Hong Kong : AmCham chief to Hong Kong: I think you are crap

By Phil on November 04, 2003 at 09:37 AM

The South China Morning Post this morning appears to be full of pundit fodder and not surprising the juiciest nuggets still taste of Harbour Fest.

A claim by AmCham's chairman, James Thompson, that Hong Kong has neither the people nor the technology to produce a quality film on Harbour Fest has drawn the wrath of the television production community.

I disagree. A reasonable chunk of my income comes from working with television and film crews and I would say we have some very talented people in this part of the world.

The chief executive of Siren Films, Ed Bean, who has extensive experience in producing videos for the music industry, including work for Ricky Martin and Mariah Carey, said the comments were absurd.

"It's absurd to say we can't attain a level of quality and professionalism here that is of an American standard," Mr Bean said, adding that he was unaware of any approach by concert organisers to local production houses.

"I think the fact this wasn't offered to a local company is quite amazing."

Siren films had offered to help produce a film about the event before learning that a documentary had already been commissioned. They didn't receive a response.

Robert Chua, founder of CETV and a veteran of Hong Kong's broadcasting industry, was scathing. "It's BS," Mr Chua said. "There are good people here and good production companies.

"[Harbour Fest's organisers] are just nuts; they don't know what they are doing."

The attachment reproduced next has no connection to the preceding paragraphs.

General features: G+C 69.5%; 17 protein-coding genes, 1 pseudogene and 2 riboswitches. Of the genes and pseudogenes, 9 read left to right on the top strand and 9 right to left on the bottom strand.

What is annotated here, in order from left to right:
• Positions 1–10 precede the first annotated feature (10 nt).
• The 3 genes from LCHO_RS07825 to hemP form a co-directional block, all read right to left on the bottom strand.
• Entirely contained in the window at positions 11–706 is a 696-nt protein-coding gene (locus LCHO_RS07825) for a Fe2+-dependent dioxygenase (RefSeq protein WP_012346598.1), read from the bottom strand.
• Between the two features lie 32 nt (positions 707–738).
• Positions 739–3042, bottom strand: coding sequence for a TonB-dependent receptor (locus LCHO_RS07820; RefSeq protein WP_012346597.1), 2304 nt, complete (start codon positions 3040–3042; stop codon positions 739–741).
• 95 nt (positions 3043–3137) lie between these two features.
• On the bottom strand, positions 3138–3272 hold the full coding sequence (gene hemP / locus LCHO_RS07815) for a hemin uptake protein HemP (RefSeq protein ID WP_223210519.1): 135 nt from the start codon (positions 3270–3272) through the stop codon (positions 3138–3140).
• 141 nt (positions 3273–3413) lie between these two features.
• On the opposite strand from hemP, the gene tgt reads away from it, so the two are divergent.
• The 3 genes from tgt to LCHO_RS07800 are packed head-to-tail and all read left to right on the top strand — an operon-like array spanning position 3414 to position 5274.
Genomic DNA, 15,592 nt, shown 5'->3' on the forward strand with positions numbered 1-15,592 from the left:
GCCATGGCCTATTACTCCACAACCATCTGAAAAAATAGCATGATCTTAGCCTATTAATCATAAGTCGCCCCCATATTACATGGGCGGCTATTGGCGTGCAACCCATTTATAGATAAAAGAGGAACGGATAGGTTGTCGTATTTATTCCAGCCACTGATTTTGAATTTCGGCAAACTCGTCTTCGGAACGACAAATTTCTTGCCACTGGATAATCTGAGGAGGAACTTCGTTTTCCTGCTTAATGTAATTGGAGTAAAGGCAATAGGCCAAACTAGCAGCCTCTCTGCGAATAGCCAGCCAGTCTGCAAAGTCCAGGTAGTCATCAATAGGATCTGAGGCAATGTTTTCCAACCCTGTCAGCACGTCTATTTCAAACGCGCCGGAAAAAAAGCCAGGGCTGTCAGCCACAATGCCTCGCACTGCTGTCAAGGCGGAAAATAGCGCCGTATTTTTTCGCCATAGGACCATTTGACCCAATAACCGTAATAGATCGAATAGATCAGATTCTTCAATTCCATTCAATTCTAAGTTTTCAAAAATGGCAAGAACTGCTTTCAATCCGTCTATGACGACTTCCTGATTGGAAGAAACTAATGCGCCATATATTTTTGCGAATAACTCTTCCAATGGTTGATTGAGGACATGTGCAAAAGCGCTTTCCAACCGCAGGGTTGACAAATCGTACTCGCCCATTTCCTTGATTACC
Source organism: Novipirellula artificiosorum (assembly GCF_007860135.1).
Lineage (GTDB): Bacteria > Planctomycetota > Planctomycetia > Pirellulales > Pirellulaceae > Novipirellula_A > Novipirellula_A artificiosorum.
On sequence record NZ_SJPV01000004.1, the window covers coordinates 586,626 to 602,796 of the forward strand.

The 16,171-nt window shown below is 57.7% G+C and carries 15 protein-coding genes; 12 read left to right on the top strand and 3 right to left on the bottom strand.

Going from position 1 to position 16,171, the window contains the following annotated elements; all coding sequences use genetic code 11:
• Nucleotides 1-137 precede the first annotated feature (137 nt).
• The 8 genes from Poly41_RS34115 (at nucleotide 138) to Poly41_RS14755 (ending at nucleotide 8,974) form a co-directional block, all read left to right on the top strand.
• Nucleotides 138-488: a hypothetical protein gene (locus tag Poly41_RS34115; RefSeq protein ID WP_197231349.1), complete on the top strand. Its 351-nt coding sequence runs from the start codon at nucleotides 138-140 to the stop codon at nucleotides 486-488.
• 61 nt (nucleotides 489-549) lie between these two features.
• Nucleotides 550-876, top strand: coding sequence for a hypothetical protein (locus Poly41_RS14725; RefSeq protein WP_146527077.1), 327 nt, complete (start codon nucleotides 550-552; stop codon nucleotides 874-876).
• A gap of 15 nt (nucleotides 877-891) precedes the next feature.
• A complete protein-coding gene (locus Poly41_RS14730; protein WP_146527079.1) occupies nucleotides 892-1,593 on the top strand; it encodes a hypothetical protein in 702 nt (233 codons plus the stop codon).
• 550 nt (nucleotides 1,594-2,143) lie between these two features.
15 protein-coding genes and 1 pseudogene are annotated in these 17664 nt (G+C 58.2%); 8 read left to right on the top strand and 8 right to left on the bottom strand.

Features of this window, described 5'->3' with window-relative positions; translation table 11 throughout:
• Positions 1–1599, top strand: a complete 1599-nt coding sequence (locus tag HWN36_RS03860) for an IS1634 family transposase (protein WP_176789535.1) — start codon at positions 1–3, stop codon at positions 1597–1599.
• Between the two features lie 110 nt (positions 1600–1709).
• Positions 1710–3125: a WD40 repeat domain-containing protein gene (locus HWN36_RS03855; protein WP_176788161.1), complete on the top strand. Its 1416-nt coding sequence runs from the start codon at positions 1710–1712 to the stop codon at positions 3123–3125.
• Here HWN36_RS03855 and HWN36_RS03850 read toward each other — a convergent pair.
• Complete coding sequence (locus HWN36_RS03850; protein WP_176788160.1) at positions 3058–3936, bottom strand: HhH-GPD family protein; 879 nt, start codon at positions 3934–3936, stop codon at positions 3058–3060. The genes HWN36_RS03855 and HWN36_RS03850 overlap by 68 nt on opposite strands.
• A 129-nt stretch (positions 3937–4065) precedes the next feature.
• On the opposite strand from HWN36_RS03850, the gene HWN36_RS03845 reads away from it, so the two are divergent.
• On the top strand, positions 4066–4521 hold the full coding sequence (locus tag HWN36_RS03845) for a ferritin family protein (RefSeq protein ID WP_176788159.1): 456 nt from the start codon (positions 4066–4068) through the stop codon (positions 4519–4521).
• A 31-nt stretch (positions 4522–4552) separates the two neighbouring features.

Craig Leeson, of Ocean Vista Films, which makes documentaries for the likes of National Geographic, said the comments were harmful to the local industry. "He has publicly besmirched the industry in front of the world," Mr Leeson said. "What does that say to anyone who wants to come do a project in Asia?

Absolutely. Someone please investigate and see whether there is a personal connection between Mr. I want to help Hong Kong Thompson and this US company, In Motion Films. Not that I am suggesting the East Arts deal is a precedent for suspecting such a thing.

Is this incredibly dumb public slap in the face revenge for our lack of gratitude over Harbour Fest?

Matt said on Monday November 03, 2003 : url

I agree 100% - this Thompson bloke has totally overstepped the mark -who the HELL does he think he is !?
It's time for Jackie Chan to Kung Fu his ass !....

Jack said on Monday November 03, 2003 :

I saw him on the Frank Chin show the other evening, basically saying he had no regrets. But IMHO he seemd a little uncomfortable.

one of the 20% said on Monday November 03, 2003

Someone else and myself have made comments about the event is in fact a Gweilo Fest - in the sense that not only the content on stage, but also everything behind the stage. Among hundreds of people working on it, there are only 20% of them are from local. The whole thing is so much about the American egotism.